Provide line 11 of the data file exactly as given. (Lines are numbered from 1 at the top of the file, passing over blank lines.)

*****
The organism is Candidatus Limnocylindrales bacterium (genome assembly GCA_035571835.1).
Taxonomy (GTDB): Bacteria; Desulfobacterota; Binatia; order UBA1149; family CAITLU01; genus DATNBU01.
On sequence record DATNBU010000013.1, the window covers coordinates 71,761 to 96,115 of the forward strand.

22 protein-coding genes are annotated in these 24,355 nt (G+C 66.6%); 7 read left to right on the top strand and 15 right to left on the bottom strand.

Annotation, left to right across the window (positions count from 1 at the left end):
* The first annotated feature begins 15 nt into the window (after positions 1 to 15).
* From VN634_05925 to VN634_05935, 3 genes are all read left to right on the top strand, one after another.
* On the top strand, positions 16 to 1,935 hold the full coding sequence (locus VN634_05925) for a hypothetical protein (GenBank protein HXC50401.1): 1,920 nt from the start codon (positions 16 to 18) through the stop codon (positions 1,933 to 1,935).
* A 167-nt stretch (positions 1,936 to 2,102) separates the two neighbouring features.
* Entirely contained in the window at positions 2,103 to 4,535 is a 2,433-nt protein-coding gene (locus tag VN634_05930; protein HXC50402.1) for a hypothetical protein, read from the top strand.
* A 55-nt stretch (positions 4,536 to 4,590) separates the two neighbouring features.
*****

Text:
* A 55-nt stretch (positions 4,536 to 4,590) separates the two neighbouring features.